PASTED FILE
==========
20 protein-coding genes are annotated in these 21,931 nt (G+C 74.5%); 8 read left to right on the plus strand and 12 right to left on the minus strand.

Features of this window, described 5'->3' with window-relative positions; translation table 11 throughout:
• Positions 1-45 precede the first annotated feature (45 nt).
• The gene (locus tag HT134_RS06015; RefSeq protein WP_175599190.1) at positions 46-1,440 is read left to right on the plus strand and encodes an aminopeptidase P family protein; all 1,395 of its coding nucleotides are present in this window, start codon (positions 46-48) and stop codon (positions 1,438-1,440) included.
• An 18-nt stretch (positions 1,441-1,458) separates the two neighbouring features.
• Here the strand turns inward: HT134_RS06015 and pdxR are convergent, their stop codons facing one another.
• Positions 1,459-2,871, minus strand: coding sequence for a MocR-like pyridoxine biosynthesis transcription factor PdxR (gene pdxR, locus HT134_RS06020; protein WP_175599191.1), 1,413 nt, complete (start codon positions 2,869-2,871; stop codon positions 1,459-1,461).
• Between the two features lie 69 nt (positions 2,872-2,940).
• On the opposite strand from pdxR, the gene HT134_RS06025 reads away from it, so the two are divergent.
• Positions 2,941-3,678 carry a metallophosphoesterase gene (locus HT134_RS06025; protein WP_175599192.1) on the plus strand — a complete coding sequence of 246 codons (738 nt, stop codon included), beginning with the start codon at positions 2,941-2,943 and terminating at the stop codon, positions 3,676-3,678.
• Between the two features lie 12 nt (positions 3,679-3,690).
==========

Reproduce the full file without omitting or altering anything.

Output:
20 protein-coding genes are annotated in these 21,931 nt (G+C 74.5%); 8 read left to right on the plus strand and 12 right to left on the minus strand.

Features of this window, described 5'->3' with window-relative positions; translation table 11 throughout:
• Positions 1-45 precede the first annotated feature (45 nt).
• The gene (locus tag HT134_RS06015; RefSeq protein WP_175599190.1) at positions 46-1,440 is read left to right on the plus strand and encodes an aminopeptidase P family protein; all 1,395 of its coding nucleotides are present in this window, start codon (positions 46-48) and stop codon (positions 1,438-1,440) included.
• An 18-nt stretch (positions 1,441-1,458) separates the two neighbouring features.
• Here the strand turns inward: HT134_RS06015 and pdxR are convergent, their stop codons facing one another.
• Positions 1,459-2,871, minus strand: coding sequence for a MocR-like pyridoxine biosynthesis transcription factor PdxR (gene pdxR, locus HT134_RS06020; protein WP_175599191.1), 1,413 nt, complete (start codon positions 2,869-2,871; stop codon positions 1,459-1,461).
• Between the two features lie 69 nt (positions 2,872-2,940).
• On the opposite strand from pdxR, the gene HT134_RS06025 reads away from it, so the two are divergent.
• Positions 2,941-3,678 carry a metallophosphoesterase gene (locus HT134_RS06025; protein WP_175599192.1) on the plus strand — a complete coding sequence of 246 codons (738 nt, stop codon included), beginning with the start codon at positions 2,941-2,943 and terminating at the stop codon, positions 3,676-3,678.
• Between the two features lie 12 nt (positions 3,679-3,690).